That’s a really interesting proposition, and one I hadn’t thought of before. My immediate thought is that it’s going to be confusing to your residents UNLESS they are in a very late stage of dementia. Just like we sometimes give weighted blankets or lap blankets with fidgety items on them to people with late-stage dementia, we may want to save the spinners until this stage. Make sure they are big and don’t look like cookies or anything edible, since it’s a foreign object. Show your late-stage residents how it spins on a table or something, and then hand it over. I think middle-stage people are going to be asking, “But what is this for?”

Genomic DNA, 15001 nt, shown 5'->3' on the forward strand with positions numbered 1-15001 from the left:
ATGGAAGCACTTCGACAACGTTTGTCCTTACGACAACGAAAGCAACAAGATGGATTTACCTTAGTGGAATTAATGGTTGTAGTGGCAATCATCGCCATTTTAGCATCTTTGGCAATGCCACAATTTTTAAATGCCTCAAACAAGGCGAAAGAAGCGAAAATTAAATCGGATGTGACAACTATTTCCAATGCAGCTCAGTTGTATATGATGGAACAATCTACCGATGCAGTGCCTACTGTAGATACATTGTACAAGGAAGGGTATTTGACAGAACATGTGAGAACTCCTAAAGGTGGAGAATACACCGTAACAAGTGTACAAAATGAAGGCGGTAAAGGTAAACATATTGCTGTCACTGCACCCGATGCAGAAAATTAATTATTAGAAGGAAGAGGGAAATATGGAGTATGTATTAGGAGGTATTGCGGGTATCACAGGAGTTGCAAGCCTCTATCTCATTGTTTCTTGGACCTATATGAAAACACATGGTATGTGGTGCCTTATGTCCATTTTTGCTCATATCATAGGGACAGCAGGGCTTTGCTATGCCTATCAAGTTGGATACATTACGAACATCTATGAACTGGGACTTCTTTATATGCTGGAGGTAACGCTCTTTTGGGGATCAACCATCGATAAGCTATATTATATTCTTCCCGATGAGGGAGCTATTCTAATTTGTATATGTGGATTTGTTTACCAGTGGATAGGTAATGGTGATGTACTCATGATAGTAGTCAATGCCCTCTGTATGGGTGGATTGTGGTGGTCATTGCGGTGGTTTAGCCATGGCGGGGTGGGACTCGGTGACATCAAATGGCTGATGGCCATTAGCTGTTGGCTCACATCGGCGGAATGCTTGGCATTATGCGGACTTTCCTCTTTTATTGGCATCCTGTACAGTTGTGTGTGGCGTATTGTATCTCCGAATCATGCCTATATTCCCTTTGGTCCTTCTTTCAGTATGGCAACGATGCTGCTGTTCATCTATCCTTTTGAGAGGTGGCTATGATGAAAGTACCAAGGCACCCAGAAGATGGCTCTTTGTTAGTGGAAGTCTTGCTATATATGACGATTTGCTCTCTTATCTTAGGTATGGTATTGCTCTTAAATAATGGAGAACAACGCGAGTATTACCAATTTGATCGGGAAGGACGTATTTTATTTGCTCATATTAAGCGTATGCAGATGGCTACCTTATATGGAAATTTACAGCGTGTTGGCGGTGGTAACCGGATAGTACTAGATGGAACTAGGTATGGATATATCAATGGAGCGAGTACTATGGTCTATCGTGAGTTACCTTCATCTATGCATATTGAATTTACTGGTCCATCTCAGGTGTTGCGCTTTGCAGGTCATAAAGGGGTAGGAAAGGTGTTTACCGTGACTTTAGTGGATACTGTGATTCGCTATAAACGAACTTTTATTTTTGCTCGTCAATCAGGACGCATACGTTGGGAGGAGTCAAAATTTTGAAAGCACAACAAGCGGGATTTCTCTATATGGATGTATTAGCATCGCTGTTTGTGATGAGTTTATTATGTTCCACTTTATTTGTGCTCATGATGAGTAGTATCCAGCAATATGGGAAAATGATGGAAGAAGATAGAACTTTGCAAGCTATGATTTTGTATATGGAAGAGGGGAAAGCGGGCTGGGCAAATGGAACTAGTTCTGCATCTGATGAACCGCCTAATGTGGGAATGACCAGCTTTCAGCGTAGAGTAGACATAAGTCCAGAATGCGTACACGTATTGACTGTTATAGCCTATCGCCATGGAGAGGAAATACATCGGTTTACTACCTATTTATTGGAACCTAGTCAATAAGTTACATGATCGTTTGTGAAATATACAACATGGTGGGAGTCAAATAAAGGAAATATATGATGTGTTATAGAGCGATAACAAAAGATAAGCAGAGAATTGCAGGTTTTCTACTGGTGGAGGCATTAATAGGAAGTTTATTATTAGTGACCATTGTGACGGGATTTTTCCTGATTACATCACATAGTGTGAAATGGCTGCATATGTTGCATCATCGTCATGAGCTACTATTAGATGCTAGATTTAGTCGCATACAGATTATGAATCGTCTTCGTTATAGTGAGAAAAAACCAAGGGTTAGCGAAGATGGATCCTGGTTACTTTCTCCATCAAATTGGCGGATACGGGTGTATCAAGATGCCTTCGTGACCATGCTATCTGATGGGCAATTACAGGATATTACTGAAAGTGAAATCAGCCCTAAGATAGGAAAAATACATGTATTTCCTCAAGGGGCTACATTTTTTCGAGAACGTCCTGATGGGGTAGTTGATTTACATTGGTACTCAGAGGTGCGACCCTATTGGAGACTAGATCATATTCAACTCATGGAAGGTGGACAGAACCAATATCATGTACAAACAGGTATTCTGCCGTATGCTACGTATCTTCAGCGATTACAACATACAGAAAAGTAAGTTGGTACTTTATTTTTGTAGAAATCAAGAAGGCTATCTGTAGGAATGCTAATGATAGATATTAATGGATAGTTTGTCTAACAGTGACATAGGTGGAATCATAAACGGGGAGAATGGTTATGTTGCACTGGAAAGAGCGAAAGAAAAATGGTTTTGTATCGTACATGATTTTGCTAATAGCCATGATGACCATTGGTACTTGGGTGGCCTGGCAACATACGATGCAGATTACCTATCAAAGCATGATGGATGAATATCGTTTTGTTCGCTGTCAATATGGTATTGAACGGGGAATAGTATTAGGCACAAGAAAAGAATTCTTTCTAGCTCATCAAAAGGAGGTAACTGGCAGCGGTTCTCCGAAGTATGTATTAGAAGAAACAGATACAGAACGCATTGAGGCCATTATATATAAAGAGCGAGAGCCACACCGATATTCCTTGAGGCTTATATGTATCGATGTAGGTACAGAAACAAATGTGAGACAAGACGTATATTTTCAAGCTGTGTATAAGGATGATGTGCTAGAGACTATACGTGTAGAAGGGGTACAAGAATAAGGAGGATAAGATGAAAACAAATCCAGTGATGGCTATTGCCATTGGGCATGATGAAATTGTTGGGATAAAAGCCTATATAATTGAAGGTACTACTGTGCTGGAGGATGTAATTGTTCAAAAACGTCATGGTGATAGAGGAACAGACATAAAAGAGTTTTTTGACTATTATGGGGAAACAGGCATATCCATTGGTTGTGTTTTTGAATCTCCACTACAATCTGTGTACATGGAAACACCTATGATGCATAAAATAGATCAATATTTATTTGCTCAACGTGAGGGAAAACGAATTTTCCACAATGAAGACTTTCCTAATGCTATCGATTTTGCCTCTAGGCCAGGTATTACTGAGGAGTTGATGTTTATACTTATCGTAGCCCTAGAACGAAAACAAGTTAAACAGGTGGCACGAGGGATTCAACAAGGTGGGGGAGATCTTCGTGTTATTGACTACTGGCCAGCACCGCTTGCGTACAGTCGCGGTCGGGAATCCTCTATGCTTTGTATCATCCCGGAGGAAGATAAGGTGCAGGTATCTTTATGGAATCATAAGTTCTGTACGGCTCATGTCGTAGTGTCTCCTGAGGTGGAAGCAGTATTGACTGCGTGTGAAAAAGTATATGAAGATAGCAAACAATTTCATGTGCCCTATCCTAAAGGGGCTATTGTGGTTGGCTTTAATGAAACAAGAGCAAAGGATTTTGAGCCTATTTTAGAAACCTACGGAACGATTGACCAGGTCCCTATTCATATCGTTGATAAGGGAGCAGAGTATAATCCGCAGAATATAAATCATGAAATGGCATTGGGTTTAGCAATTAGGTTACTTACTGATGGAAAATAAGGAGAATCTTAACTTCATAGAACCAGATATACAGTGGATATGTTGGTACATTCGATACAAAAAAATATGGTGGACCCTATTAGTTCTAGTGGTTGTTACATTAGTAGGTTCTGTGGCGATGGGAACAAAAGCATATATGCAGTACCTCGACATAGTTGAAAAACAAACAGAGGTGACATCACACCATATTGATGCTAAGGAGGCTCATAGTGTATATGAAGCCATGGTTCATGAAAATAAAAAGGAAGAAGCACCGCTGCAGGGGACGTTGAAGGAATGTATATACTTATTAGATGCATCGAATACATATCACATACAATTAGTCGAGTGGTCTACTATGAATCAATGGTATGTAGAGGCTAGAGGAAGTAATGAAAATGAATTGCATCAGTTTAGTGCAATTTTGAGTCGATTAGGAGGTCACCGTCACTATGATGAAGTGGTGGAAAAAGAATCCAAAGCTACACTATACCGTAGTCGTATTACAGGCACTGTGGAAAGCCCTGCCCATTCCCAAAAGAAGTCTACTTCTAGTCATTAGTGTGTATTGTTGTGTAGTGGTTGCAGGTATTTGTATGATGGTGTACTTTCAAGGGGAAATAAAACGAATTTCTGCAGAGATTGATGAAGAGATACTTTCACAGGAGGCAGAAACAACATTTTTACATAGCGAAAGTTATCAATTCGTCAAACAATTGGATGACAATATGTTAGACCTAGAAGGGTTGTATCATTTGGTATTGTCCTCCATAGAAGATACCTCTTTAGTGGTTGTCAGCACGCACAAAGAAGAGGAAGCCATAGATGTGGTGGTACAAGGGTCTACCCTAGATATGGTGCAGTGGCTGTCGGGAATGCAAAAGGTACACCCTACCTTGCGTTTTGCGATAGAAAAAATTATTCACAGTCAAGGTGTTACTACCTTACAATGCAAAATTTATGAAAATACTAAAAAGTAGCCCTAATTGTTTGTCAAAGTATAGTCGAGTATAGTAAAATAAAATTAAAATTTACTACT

My supervisor and I were talking the other day about the possibility of using Fidget Spinners with our dementia residents who seem to need to do something with their hands. Is this something you would recommend, and if so what would be the best way of introducing the resident to the fidget spinner?
Rachael Wonderlin is an internationally-recognized dementia care expert and consultant. She has a Master’s in Gerontology and is the author of three published books with Johns Hopkins University Press. Rachael owns Dementia By Day, a dementia care consulting and education company.
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